Thursday, May 3, 2018
By Nick Noloboff
Best-selling author Michael Pollan summed it up well: “You are what you eat eats.”
Even though humans are at the very top of the food chain, there’s no escaping the risks of this interconnected hierarchy. In fact, there’s a kind of natural justice in being vulnerable to the life led by your food. All the elements that were consumed by the animal you’re now eating—nutrients, chemicals, minerals, etc.—have made their way to you. So it’s worth repeating just how important it is to take care of our food sources, and to make wise choices about what we eat.
One overlooked chapter in the story of our food is the role of fat. On one hand, dietary fats have played a pretty ominous part in our recent history: Heart disease. High cholesterol. Metabolic syndrome. Saturated fats proliferate in many of the foods we eat, even now that their adverse health effects are known. On the other hand, a different kind of fat, essential omega-3 fats, quietly disappeared from our diets without anyone really knowing they were there to begin with.
The short of it is that we’re eating way too much meat and foods ﬁlled with seed oils, and not enough (or not the right) ﬁsh. This imbalance has less to do with conscious food choices than it does with changes to the agriculture, livestock and seafood industries over the past 50 years. But ﬁrst, let’s talk about the ﬁsh you’re not eating.
Go wild with ﬁsh
Until recently, nearly all the ﬁsh we ate was taken from the wild, where the smallest ﬁsh consume microalgae, nature’s original source of marine omega-3 fats. Larger ﬁsh eat those small ﬁsh, getting all the omega-3 fats of their prey. This process works its way up the food chain until it lands on your plate as a delicious ﬁllet of sockeye salmon. But increasingly, you have to seek out “wild-caught” ﬁsh. The alternative is farmed ﬁsh that are raised on ﬁshmeal which is devoid of omega-3s. Plus, wild-caught ﬁsh costs more. So people eat less wild ﬁsh, and get fewer essential omega-3 fats.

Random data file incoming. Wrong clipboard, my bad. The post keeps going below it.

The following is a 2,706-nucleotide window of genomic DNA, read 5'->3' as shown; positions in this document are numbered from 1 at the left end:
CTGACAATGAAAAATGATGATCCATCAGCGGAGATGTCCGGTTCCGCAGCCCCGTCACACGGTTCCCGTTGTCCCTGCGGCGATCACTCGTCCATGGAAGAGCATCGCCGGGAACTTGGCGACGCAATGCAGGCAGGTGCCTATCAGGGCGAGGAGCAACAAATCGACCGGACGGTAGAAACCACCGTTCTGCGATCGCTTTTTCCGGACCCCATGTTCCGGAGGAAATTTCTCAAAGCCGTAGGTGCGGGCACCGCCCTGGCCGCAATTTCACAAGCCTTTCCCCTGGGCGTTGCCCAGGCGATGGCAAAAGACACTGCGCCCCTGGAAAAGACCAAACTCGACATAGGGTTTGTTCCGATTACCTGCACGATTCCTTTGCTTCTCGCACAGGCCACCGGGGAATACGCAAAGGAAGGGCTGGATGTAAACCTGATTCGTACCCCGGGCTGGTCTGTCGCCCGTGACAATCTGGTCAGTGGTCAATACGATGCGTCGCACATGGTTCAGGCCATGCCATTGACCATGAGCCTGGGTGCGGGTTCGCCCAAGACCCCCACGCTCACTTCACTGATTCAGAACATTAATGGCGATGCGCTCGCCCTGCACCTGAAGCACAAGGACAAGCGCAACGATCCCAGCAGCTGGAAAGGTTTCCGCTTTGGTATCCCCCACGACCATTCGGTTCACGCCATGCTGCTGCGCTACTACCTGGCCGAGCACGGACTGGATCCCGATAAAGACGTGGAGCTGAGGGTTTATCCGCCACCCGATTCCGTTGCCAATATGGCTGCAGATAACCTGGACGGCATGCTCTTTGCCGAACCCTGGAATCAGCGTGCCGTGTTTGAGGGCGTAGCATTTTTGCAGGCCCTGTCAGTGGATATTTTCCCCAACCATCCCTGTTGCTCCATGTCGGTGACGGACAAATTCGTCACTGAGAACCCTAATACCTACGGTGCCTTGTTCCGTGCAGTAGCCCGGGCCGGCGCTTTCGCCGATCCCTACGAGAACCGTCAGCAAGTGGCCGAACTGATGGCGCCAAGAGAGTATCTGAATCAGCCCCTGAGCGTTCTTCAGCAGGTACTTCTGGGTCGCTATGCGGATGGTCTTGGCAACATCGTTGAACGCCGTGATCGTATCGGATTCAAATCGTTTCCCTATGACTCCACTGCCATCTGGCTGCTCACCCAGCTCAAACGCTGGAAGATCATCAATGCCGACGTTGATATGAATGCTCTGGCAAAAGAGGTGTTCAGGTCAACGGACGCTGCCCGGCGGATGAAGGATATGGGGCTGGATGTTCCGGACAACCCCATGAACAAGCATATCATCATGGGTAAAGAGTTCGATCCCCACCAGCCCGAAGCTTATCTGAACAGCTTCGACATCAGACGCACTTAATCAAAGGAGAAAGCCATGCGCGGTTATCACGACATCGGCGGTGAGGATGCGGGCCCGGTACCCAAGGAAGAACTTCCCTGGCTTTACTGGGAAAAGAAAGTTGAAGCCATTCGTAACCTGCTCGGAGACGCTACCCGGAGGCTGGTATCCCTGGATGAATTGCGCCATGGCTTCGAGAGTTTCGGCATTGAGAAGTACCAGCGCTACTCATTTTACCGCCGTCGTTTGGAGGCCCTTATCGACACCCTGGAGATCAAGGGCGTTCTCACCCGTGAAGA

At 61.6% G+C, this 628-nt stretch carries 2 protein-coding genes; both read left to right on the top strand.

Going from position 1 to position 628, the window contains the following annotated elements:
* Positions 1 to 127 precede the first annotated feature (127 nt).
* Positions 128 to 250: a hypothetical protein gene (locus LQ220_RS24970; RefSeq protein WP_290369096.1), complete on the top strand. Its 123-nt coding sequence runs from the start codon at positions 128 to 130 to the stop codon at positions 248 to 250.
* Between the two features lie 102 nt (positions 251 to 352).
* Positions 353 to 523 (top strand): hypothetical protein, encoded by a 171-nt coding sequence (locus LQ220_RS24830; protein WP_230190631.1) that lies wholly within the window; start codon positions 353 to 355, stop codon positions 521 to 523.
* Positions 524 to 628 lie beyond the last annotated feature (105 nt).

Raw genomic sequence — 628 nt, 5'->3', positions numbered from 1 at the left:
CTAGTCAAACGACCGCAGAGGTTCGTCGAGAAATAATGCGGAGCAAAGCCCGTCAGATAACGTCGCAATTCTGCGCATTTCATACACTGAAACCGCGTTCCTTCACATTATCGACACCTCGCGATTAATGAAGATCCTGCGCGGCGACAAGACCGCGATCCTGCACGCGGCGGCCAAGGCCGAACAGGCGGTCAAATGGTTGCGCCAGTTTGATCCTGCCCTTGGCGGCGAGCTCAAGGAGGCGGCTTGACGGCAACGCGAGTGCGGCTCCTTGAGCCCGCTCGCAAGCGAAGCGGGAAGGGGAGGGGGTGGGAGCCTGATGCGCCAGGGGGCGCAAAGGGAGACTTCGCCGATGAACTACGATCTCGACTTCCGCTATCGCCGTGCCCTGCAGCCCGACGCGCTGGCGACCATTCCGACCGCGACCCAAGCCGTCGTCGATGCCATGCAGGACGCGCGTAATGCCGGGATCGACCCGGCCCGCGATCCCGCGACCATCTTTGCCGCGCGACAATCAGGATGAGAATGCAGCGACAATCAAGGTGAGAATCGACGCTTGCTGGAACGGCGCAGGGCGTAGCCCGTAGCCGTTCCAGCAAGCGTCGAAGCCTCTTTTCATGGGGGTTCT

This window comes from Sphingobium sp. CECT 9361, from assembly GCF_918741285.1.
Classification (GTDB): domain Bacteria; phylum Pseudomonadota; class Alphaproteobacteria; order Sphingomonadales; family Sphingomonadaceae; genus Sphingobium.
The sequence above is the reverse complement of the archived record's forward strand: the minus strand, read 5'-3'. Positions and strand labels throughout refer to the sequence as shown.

Before wild ﬁsh became pricey, meat became cheaper, as economies of scale turned pasture-raised cows into grain-fed cattle. Similar to farmed ﬁsh, these livestock get far fewer omega-3 fats than they would by eating their natural diet of grass, and much more of another essential fat, omega-6, which is found in the grain and corn diets of feedlot cattle. Add to this change in the fat composition of meats the proliferation of seed oils in just about everything else we eat—dressings, processed foods, cooking oils, you name it—and you wind up with an abundance of omega-6 and a dearth of omega-3. A big fat mess, so to speak.
It seems that the obvious answer is to eat more wild-caught ﬁsh, and greens, but that’s just half of the solution. It’s true that we all need to consume more omega-3s, but we also need to radically cut back on sources of omega-6 to balance our intake of essential fats. Here’s why: Omega-3 and omega-6 fats both reside in cell membranes where they perform a variety of functions that are vital to health. But space in cell membranes is limited, and with so much omega-6 in our bloodstreams, it has a much better chance than omega-3 of getting incorporated into cells simply because it’s more prevalent.
Supplement with Omega-3s
Until the 1970s, few people outside of Scandinavia recognized the health beneﬁts of omega-3 ﬁsh oil. Today, over 8,000 clinical studies have documented omega-3s’ effects on health, yet Americans remain woefully undernourished in these fats. At least 90 percent of Americans are deﬁcient, according to a 2015 report issued by the USDA’s Dietary Guidelines Committee.
Although we now know how important omega-3s are, we have a tougher and tougher time getting them into our diets. One sure way to get more is to supplement with a high-quality ﬁsh or algae oil. Both of these sources naturally contain the long-chain marine omega-3 fats that are essential for health. Supplementing also ensures a consistent daily intake, even when you eat a few healthy servings of wild-caught ﬁsh each week.
This article was reposted with permission from http://developinghealthyhabits.com